How many times did we hear during the health care debate in 2009 that thirty million people in the United States don’t have health insurance? Every time I heard that statistic, I asked, So what? What is the breakdown? How many of that thirty million don’t want health insurance? How many of that thirty million don’t care one way or another? How may would like to have insurance if they could get it, but aren’t that concerned about going without? Lastly, how many people don’t have health insurance, and wish strongly that they could obtain it?
Interestingly, the people who cited the statistic did not show any interest in questions like that. The number was enough. For advocates the size of the number mattered: the more Americans uninsured, the more urgent the need for reform. You can beat down the opposition if you repeat a number like that often enough.
The advocates for reform never did address the so what question, but after their triumph in early 2010 they began to reveal their thinking a little more candidly. You saw more references to the Massachusetts plan after the bill passed. Massachusetts originated the idea of an individual mandate to achieve nearly universal coverage in 2007. The reformers held up the Massachusetts plan as their model in 2010. Look what Massachusetts achieved with their health care reform: we can accomplish the same thing all across the nation.
I live in Massachusetts. I can tell you that RomneyCare is not a model for the rest of the country. It has not achieved what its advocates said it would achieve. Neither does it have any prospect of success. Yet people look to this plan as a reform model for all the other states. Why would that be?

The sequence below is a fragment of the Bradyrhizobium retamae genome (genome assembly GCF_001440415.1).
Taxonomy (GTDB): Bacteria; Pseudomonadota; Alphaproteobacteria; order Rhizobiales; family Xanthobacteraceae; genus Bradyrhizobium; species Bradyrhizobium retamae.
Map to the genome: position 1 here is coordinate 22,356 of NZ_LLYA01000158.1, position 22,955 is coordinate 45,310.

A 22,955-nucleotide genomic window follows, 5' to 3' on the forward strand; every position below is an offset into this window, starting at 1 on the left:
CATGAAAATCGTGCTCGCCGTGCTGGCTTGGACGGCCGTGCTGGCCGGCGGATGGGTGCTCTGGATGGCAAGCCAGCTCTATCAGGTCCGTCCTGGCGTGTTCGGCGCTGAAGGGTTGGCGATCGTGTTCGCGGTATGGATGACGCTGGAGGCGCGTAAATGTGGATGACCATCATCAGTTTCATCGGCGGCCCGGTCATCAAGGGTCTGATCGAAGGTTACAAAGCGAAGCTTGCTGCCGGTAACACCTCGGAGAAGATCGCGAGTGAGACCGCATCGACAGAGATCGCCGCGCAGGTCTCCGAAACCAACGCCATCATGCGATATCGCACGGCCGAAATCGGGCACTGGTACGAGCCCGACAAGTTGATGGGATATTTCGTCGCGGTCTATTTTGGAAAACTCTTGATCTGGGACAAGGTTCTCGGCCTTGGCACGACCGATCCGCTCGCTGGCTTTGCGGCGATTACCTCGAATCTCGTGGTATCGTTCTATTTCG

I want to say something that reveals my prejudices, but I’m not sure that’s helpful. The fundamentals of the Massachusetts plan come from the mind of a pointy-headed professor at MIT. Whenever I learn that a professor conceives something that’s supposed to work in the real world, I know it’s destined for failure. I used to be a professor. Professors don’t have any idea about the real world. That’s why they’re professors. That’s my prejudice, based on my experience as a professor. People who teach at academic institutions do a lot of good work, but devising reform plans that change real institutions for the better is not something academics do well.
I heard the reasoning behind the Massachusetts plan on the radio not long ago. The simple-mindedness of the reasoning dismayed me somewhat. Ordinarily I like simple explanations and simple reasoning. It’s elegant and rapidly carries you from premises, through connections and reasons to conclusions. Simple reasoning won’t do for health care reform, though. It just won’t.
The main goal and motivation for health care reform in Massachusetts was to cut costs. Health care was too expensive for everyone: for individual patients, for taxpayers, for the state government, for the insurance carriers, and of course for health care providers as well. Everyone involved stood to gain from making health care in Massachusetts more efficient and therefore less costly. The state government in particular stood to gain a great deal, as its outlay for health care expenses greatly exceeded its resources.